The kind of game where Palace find themselves throwing their bodies in front of the ball plenty and often suits Milivojevic down to the ground; this was definitely one of those games. With no Cabaye, the burden of defensive midfielder was heavier than usual, but the Serbian dictated play in front of the back four. He won plenty of aerial battles and won a fair few fouls that eased the pressure that built up a few times during the game. He started a fine move that ended in Zaha hitting the side netting early on, too.

James McArthur - 7

With Cabaye out, Hodgson’s decisions on the midfield were pretty much made for him. McArthur did the leg work, with Loftus-Cheek taking on the creative role. The Scotsman did well alongside Milivojevic, while also acting as the man to run on down the flank when someone needed to overlap Townsend. There is a slight lack of creativity when Cabaye isn’t playing, but the defence seemed to have an extra second to think with McArthur there in front of them.

Ruben Loftus-Cheek - 7

The majority of the breaks and moves Palace started during the game began with Loftus-Cheek. His physical strength seemed to be his main asset, although he seemed to go quiet for periods and was much more anonymous when he wasn’t in the middle. When he was involved, he seemed like Palace’s only real outlet to get the ball from the back four forward; perhaps this doesn’t suit him quite as much as having Cabaye next to him.

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Andros Townsend - 6

Whether it’s Benteke’s inclusion or it’s more complex an issue that that, Townsend does not seemed to have had quite the same opportunity to really run at people in the last couple of games. Again against West Brom, he has precious few opportunities to cross the ball and tended to be inside and/or behind Ward or McArthur when they got to the byeline. Was unlucky not to have been laid off the ball by Zaha for a one on one in the first half, but otherwise didn’t often make himself the target man.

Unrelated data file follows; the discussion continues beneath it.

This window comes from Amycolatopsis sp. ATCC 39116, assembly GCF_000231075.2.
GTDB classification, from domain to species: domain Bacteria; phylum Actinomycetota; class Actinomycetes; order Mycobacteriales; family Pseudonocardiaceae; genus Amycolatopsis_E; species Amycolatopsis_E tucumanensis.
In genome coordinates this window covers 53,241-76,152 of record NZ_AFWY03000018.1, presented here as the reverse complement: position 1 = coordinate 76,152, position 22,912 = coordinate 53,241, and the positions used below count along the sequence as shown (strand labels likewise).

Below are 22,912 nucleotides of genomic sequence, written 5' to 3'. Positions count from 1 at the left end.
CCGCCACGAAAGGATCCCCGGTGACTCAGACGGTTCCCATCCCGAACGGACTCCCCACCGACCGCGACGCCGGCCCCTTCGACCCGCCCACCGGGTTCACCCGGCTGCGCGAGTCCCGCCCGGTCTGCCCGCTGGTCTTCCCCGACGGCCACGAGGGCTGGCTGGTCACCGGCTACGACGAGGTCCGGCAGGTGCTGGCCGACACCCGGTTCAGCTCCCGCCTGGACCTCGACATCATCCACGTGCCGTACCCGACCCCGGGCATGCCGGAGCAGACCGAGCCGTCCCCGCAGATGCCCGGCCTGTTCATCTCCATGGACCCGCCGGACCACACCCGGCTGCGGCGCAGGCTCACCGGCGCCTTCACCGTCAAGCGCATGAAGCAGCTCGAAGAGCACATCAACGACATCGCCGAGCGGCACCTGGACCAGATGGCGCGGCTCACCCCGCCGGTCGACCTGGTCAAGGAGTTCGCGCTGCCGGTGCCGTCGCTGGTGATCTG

On the plus side, Townsend’s corners and set pieces were excellent in Cabaye’s absence. Shortly before the end, he was swapped out for Bakary Sako (6), who put in a quick shift at the back that included putting Field off just enough in a worrying moment.

Wilfried Zaha - 7

Zaha had a couple of decent chances to open the scoring in the first half, including one that ended up in the side netting and another that was crying out to be laid off to Townsend who was through on the keeper. He seemed to get wound up by Michael Oliver refusing two penalty claims, both of which saw him get behind the West Brom defence.

He put in all of the effort in the second half, working as Palace’s only real, decent crossing outlet for much of it, although a lack of bodies in the box made his task that much more difficult. He’ll have less frustrating afternoons this season, definitely.

Christian Benteke - 5

Whether Benteke is still a way off fitness, whether Hodgson needs to tweak how he uses him or whether, simply, he is not currently the missing jigsaw piece Palace need, he had another frustrating afternoon. He won plenty of headers from Townsend’s corners, including one that saw him unmarked in the six-yard box, but the ball inevitably went straight to keeper Ben Foster on each occasion. He did not seem to be on quite the same wavelength as Zaha either, rarely finding himself anywhere near the Ivorian’s crosses.